“We may have to learn again the mystery of the garden: how its external characteristics model the heart itself, and how the soul is a garden enclosed, our own perpetual paradise where we can be refreshed and restored.”

— Thomas Moore, “The Re-Enchantment of Everyday Life,” 1996

 

In the aftermath of a presidential election rife with mud-slinging and angst, I’ve decided to devote this week’s column to sharing my plans for a healing garden. My vision for this garden is to create a space that embodies the motto “Keep Calm” and is filled with sensory-pleasing food crops that will cleanse and nourish my body and soul.

I’ll grow herbs, fruits and vegetables that are known to combat anxiety, purge toxins and help control high blood pressure. I suspect I may need extra protection in the months to come.

My source for planning crops for my healing garden is “Rx from the Garden: 101 Food Cures You Can Easily Grow” (2011) by Kathleen Barnes. She reminds us that we’ve known about the therapeutic qualities of food for millennia. The Ancient Greek physician Hippocrates (460-370 B.C.E.) advised long ago, “Let food be your medicine.”

To help reduce anxiety and stress, Barnes recommends lettuce, celery, green beans, peaches, raspberries, borage, chamomile and basil.

To eliminate toxins from the body, she suggests beets, bok choy, broccoli, carrots, sweet potatoes, onions, apples, strawberries, watermelon and bell peppers.

Blueberries, which are sometimes referred to as a “super food,” help reduce anxiety and body toxins.

Recommended garden remedies for hypertension include garlic, spinach, sunflowers and dried beans.

Barnes suggests potatoes to help relieve stress and high blood pressure.

Now that I have the prescription for my healing garden, I need to schedule when to plant. The “Garden Guide for the Rogue Valley” (2007) provides a useful calendar for when to sow seeds and transplant seedlings in our area. Here’s my schedule:

February: Direct seed spinach; transplant onion sets and strawberries

March: Direct seed carrots, leaf lettuce, bulb onions and more spinach; plant cane fruits (blueberries, raspberries) and new fruit trees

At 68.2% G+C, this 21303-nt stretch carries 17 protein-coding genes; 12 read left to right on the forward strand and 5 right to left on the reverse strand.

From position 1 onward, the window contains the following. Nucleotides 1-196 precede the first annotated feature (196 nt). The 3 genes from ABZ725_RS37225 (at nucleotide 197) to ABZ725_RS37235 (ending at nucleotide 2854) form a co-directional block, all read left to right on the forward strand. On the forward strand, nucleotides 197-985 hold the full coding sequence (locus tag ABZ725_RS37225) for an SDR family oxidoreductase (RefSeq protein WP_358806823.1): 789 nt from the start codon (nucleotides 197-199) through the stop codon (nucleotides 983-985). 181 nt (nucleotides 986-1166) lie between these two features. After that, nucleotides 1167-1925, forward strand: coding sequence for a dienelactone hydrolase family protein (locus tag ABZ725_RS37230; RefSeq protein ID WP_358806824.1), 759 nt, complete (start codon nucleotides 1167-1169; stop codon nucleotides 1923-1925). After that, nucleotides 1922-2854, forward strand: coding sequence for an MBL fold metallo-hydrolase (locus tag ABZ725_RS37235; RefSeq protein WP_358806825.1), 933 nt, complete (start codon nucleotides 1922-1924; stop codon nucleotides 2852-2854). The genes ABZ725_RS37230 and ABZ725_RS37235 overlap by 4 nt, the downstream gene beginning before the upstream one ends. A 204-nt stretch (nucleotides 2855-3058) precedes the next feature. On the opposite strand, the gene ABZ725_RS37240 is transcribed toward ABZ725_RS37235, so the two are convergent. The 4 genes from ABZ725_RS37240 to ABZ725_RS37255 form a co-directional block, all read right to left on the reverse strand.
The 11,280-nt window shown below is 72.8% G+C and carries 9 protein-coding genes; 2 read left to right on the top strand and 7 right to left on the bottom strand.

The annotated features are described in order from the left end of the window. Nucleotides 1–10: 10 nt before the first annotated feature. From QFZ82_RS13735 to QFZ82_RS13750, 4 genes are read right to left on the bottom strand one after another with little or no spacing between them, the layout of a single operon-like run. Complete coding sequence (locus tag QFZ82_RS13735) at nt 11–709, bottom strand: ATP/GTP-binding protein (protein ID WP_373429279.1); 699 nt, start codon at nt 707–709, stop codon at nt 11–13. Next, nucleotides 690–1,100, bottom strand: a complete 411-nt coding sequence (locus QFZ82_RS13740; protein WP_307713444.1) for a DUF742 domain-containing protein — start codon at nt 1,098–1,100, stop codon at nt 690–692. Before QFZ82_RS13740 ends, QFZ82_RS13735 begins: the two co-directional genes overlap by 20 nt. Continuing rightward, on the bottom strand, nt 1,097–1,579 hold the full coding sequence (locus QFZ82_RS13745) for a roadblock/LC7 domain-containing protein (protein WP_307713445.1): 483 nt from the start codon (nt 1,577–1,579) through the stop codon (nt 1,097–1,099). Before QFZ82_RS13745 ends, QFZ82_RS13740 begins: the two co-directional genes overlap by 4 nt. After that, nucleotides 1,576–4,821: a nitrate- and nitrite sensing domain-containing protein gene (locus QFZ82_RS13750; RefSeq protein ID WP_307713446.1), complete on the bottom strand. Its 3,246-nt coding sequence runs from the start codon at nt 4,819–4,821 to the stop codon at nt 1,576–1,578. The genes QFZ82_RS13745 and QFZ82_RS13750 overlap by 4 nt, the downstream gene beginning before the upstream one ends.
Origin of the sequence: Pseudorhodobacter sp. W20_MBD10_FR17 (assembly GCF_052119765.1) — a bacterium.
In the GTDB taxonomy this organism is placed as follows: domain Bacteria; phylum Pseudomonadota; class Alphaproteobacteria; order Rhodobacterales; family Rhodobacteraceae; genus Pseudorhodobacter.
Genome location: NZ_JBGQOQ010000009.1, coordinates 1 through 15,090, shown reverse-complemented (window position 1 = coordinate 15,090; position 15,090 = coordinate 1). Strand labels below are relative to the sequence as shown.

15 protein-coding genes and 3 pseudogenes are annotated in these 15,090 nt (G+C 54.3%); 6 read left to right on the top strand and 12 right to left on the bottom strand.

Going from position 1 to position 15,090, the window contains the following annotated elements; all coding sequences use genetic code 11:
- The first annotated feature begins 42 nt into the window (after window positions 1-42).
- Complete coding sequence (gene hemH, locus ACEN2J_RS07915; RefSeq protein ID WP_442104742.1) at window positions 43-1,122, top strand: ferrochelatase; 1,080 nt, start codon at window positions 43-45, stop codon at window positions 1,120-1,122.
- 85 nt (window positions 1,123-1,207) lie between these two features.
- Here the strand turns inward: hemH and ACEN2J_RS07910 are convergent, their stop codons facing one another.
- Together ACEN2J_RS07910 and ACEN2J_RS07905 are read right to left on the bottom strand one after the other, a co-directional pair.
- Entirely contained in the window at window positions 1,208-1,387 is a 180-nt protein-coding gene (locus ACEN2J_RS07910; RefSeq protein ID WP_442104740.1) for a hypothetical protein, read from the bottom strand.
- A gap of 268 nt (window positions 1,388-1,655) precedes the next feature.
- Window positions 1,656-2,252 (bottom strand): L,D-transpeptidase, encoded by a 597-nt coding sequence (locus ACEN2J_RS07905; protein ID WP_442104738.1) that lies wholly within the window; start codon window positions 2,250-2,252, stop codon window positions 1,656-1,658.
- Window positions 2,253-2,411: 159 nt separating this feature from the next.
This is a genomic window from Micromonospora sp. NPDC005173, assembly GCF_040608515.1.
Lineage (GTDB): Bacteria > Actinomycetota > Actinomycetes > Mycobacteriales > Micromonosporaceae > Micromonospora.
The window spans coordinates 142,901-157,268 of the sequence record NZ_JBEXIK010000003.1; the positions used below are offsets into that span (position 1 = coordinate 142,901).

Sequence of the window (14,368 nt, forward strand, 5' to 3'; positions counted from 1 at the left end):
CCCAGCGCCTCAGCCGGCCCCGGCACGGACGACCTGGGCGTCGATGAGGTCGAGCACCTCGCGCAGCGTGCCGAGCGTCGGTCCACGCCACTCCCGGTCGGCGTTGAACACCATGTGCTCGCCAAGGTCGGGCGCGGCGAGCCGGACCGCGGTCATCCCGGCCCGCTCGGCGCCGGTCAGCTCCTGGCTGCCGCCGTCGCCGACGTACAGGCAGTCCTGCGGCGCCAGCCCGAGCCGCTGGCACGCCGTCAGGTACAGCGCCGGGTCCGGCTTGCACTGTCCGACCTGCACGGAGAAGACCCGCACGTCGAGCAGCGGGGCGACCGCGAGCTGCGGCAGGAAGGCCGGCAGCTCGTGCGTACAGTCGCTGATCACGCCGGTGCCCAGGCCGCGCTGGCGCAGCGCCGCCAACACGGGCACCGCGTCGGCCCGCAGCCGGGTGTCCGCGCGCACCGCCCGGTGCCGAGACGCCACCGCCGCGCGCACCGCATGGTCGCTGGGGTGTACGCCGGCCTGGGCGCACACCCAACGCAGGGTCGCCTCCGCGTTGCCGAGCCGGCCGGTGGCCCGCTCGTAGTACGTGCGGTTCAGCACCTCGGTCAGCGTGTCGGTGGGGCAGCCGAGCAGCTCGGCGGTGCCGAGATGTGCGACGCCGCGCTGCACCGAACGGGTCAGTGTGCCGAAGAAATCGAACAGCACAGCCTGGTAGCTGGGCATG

April: Direct seed beets, more carrots and more leaf lettuce; transplant bok choy and celery

May: Plant potatoes and sweet potatoes, direct seed basil, beans, borage, chamomile, sunflowers and more beets; transplant bell peppers and watermelon

June: Direct seed basil, beans and beets; transplant more bell peppers

August: Direct seed Walla Walla onions for overwintering; transplant fall variety of broccoli

September: Direct seed lettuce and onions; transplant more broccoli, celery and bok choy

October/November: Plant garlic

Territorial Seed Company offers a free (for 7 days) online Garden Planner that allows me to lay out my garden beds, figure out how many plants I need, and plan irrigation, succession planting and crop rotation. I can also print out a chart that shows me when to sow seeds, plant seedlings and harvest crops. The Garden Planner is available at: http://gardenplanner.territorialseed.com.

Besides the plants I grow in my healing garden, I want to pay attention to other features that help to create a tranquil, cleansing refuge from daily stressors. Such calming features include moving or reflective water, lighting for night-time garden visits and comfortable seating to relax and contemplate.

In the “Re-Enchantment of Everyday Life,” Thomas Moore reminds us that nature, including our garden, offers daily wonderments if only we will take the time to notice them. He continues, “Enchantment can provide a solid base for an ethical response to the world we live in; for morality doesn’t come out of nowhere.”

— Rhonda Nowak is a member of the Jackson County Master Gardener Association and teaches writing at Rogue Community College. Email her at rnowak39@gmail.com.